Serving the campus of the University of Alabama since 1894

The Crimson White

Serving the campus of the University of Alabama since 1894

The Crimson White

Serving the campus of the University of Alabama since 1894

The Crimson White

    Muslim women find place at University of Alabama

    Muslim women find place at University of Alabama
    layton dudley

    Walking past Old Row her freshman year, Sahar Ezez, a junior majoring in philosophy and history, began to feel uneasy. It was 9 p.m., and as she was making her way towards her car, she noticed 20 or 30 men standing on the roof of a fraternity. 

    “As soon as I walked past them, they started throwing beer at me and they started shouting, ‘Go back to where you came from,’” Ezez said. “I eventually got to my car and I was shaking because I was terrified that they would come after me.”

    Ezez started wearing the hijab, a head covering worn in public by some Muslim women, a month prior to coming to The University of Alabama. She said she did not tell her parents about the incident because they were already worried about her wearing the hijab in the first place. 

    After the altercation, Ezez’s political science professor, Dana Patton, urged her to report the incident to judicial affairs. However, Ezez said she was afraid reporting the incident would make her an even bigger target.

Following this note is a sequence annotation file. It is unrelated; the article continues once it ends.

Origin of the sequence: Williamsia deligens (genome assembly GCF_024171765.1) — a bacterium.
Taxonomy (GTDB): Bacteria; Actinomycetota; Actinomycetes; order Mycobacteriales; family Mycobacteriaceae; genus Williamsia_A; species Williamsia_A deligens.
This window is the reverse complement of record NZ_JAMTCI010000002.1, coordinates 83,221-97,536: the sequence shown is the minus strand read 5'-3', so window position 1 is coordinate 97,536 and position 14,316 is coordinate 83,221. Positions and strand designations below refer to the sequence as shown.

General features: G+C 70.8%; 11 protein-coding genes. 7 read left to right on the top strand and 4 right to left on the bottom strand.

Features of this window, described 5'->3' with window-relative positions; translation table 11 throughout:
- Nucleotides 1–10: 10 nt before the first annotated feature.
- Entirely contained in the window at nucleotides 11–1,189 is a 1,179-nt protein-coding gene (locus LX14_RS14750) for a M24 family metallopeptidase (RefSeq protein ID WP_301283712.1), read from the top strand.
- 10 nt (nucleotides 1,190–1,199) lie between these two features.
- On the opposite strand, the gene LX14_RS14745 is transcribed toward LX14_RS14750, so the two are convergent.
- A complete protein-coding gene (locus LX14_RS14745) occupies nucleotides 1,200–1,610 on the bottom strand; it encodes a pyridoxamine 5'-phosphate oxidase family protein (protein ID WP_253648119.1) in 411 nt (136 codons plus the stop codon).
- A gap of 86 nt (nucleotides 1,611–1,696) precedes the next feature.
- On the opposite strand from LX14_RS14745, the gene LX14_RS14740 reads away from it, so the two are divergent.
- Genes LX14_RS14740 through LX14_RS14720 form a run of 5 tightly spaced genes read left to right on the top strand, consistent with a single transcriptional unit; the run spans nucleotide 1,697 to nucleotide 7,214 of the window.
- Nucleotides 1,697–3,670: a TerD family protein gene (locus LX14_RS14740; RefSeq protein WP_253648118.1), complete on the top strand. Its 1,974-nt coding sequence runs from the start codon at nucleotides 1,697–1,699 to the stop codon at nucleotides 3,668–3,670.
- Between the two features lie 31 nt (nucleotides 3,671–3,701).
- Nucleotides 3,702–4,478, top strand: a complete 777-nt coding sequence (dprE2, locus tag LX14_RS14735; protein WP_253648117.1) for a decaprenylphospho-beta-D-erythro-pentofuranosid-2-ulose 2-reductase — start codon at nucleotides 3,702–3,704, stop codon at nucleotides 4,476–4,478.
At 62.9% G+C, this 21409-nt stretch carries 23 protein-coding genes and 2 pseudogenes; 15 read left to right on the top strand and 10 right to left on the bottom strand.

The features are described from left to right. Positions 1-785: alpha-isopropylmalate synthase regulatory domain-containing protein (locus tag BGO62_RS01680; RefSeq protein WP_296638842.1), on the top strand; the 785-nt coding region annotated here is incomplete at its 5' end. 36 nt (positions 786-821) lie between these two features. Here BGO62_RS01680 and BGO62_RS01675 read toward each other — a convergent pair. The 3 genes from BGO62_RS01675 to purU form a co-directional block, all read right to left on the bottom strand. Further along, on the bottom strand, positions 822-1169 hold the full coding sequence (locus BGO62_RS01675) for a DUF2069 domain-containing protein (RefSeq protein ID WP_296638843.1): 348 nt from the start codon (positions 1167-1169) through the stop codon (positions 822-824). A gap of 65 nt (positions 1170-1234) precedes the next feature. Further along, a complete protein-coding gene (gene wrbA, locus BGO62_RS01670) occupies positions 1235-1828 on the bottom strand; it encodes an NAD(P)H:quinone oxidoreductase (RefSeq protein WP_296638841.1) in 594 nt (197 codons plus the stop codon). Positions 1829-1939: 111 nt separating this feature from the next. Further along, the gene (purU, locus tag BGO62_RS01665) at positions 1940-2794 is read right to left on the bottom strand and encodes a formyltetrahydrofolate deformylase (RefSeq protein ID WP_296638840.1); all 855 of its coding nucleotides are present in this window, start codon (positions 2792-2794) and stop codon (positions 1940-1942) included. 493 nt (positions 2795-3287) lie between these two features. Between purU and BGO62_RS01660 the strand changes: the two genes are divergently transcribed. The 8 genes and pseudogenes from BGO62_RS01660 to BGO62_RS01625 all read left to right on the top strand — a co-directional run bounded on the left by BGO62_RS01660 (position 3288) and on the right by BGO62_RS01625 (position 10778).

Instead, she joined forces with the Muslim Student Association and University Programs to create an event that brought together students of all religious backgrounds and ethnicities. A year later, Ezez joined Crossroads, an organization that helps sustain dialogue between students who come from different cultures. 

    “Sahar served as one of the interfaith panelists to share about the Muslim tradition of caring for those in need,” director Lane McLelland said. “She did not share her story with me of being harassed until the following school year.”

    Since its inception, Crossroads has increased from 30 students to nearly 80 students. McLelland has become an ally for Ezez, who said McLelland is not only willing to provide students help on an institutional level, but on a personal level as well. 

    One day in fall 2014, Ezez said a group of people followed her to her car, shouting slurs and then driving away. When the same group followed her to Midtown Village, Ezez said she knew she needed to take action.

    “When it was two or three times, and then in Midtown, that freaked me out,” Ezez said. “It was the fact that they were going that far that made me go to Lane [McLelland] and tell her that I felt my personal safety is in jeopardy. Lane sent me to the Dean of Students, and I was able to talk to him about our concerns on campus and he got more police cars out there.”

    Nakia Moore, a sophomore majoring in business, grew up under two different faiths; Moore’s mother is a Jehovah’s Witness and her father is Muslim. Moore said when she began wearing the hijab in high school, she quickly found out who her friends were. 

    “I’m a representative of my religion,” Moore said. “There are not that many people that can be that for their religion and I’m trying my best to be that and let them know what really is and what really isn’t.”